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Langley Township council delays decision on intervenor status

Byron Smith’s family owns property near Fort Langley which could be on the new pipeline route. He wants Langley Township council to register as an intervenor in the National Energy Board hearings on the pipeline expansion. - Dan Ferguson/Langley Times
Byron Smith’s family owns property near Fort Langley which could be on the new pipeline route. He wants Langley Township council to register as an intervenor in the National Energy Board hearings on the pipeline expansion.
— image credit: Dan Ferguson/Langley Times

It will be another two weeks before Langley Township council decides if it wants to be part of public hearings on a proposal to twin the oil pipeline that runs though Langley.

Councillor Kim Richter wanted council to make the decision on Monday to apply for intervenor status at the National Energy Board (NEB) hearings on the Kinder Morgan pipeline expansion application.

But that vote was postponed until the next scheduled meeting of council, to allow Township staff to research the matter.

That means the council decision will take place on Feb. 3, which is still before the Feb. 12 deadline the NEB has set for applications.

Mayor Jack Froese argued for the delay, saying council needs to have "a very solid basis for that application" before making a decision that could cost as much as $100,000.

Froese suggested Langley could partner up with neighbouring Abbotsford, which is also considering an intervenor application.

Councillor David Davis indicated he will be voting yes when the question comes back to council.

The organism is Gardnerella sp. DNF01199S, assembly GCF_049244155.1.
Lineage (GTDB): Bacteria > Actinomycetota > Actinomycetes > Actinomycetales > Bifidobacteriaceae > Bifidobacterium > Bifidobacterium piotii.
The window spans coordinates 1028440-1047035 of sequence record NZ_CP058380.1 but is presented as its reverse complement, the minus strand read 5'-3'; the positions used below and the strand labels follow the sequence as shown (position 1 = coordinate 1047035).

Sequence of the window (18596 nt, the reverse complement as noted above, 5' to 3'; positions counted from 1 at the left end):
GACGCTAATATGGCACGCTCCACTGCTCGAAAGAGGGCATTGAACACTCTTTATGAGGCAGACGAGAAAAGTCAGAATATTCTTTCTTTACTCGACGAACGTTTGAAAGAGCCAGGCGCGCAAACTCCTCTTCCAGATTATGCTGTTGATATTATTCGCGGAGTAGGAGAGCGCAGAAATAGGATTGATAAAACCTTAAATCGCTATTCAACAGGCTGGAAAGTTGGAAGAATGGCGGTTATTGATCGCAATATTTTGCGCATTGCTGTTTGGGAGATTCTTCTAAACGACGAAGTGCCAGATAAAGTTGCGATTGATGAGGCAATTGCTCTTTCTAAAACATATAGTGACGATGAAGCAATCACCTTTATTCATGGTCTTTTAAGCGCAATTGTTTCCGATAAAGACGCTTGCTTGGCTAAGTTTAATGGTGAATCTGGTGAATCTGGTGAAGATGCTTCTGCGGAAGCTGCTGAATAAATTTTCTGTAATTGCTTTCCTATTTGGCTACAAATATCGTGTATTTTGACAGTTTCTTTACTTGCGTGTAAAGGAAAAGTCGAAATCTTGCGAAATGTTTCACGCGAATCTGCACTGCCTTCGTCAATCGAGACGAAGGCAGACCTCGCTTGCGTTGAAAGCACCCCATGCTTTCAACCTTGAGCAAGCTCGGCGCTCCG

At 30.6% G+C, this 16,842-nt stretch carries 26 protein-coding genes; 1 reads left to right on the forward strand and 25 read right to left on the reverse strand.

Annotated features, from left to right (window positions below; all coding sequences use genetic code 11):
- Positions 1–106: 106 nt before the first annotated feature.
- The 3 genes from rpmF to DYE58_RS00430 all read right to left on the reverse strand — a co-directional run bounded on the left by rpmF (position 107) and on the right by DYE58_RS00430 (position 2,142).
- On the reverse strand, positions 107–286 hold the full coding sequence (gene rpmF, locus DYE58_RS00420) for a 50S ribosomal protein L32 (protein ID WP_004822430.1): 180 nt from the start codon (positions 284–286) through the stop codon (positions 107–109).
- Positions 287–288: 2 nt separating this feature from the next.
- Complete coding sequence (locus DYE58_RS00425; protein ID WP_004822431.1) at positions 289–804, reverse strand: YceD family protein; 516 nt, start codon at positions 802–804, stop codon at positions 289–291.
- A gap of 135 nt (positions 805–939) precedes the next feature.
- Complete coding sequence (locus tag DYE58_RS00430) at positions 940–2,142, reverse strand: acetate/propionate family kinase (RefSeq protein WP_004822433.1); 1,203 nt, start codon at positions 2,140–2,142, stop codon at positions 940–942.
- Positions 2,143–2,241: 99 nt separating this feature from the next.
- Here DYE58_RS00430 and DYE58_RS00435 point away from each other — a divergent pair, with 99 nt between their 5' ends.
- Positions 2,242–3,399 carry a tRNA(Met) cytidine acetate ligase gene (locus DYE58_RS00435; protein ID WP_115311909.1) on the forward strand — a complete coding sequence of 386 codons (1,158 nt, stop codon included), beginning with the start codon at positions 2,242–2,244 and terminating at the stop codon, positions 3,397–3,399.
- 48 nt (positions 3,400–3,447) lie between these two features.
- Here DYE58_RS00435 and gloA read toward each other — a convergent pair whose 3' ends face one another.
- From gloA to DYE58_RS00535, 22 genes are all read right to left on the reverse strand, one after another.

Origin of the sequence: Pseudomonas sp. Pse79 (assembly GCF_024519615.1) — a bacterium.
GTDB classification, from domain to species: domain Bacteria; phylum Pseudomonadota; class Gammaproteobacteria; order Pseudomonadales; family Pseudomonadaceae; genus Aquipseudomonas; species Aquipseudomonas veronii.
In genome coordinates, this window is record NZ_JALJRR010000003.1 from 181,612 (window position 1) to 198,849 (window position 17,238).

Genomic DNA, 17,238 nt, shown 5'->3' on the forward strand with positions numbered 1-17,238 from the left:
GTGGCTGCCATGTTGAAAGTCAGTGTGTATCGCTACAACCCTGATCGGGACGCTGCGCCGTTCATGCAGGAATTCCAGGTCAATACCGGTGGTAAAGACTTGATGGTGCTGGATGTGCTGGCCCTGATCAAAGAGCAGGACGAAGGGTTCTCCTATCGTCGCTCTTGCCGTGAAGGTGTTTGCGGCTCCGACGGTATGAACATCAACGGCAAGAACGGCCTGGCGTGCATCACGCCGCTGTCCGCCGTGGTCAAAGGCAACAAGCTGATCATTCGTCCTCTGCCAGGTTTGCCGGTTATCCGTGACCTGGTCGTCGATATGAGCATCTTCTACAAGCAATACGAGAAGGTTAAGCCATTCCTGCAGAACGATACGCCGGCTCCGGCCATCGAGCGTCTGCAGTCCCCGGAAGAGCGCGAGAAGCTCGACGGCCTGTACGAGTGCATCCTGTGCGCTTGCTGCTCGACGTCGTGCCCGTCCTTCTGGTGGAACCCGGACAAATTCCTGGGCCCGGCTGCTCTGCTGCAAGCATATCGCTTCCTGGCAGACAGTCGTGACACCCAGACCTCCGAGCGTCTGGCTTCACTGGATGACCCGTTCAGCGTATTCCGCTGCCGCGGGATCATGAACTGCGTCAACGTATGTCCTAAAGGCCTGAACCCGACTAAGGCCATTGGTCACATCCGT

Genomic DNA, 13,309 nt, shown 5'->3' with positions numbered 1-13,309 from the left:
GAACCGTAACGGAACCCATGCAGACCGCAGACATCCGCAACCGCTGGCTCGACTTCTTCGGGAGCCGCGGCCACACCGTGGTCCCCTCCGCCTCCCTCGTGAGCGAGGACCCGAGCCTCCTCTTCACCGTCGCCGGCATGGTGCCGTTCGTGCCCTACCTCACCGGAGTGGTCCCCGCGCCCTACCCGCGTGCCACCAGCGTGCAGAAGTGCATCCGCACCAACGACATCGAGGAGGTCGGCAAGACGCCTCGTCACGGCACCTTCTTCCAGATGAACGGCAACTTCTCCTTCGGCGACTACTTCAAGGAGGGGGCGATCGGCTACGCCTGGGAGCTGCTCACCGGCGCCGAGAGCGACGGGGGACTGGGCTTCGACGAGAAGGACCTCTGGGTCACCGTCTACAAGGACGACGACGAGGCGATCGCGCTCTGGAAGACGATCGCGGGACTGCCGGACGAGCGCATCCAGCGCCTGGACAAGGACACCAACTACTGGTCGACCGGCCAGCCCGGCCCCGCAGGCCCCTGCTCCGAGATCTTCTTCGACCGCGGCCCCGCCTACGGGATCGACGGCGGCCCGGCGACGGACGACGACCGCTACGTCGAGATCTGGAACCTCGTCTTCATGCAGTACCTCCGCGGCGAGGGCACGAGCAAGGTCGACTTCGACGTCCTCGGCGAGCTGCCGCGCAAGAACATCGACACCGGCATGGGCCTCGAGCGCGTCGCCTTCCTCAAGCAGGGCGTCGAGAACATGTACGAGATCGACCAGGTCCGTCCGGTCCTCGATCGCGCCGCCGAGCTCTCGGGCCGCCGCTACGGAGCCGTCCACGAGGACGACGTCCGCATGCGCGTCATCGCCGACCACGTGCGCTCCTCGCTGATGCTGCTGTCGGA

"If we don't belly up to the bar, we won't know what's going on," Davis said.

Councillor Richter has the same view.

"I think we need to have a seat at that table," said Richter, who agreed to the postponement.

Intervenors, if accepted by the NEB, can file written evidence and ask the applicant questions.

If Kinder Morgan wins approval from the federal agency, construction would take place over 2016 and 2017.

A Kinder Morgan representative has said the proposed route through Langley may be altered to avoid a stretch of farmland near the Salmon River by taking a “jog” through the Redwoods Golf Course, which is owned by the Township. The current pipeline runs through the urban area of Walnut Grove, which Kinder Morgan wishes to avoid with its new pipeline.

Byron Smith, who speaks for a group of local residents opposed to the expansion, has urged council to file for intervenor status, saying it would "negligent" to do otherwise.

City councils in Vancouver and Burnaby have already said they will apply for intervenor status.

Both those councils are opposed to additional oil tankers using Vancouver harbor.

Under the Kinder Morgan plan,the existing oil pipeline built from Edmonton to Burnaby would be twinned to more than double capacity to 890,000 barrels a day of crude and refined oil products.

The cost of the entire project, including construction of the pipeline, additional pumping stations, storage tanks and expanding the marine terminal, will be $5.4 billion.

Kinder Morgan says difficulty shipping oil from Alberta, including the oilsands projects, to foreign markets is costing the Canadian economy $50 million a day because the crude has to be sold for up to $40 per barrel less.

If the pipeline is built, the federal government will collect an additional $2.1 billion in taxes over 20 years.

The B.C. government will collect an additional $1 billion.

Kinder Morgan now pays $367,000 in municipal taxes to the Township of Langley, but that figure will rise to $942,000 when the twinned pipeline is complete, the company projects.

- with files from Frank Bucholtz

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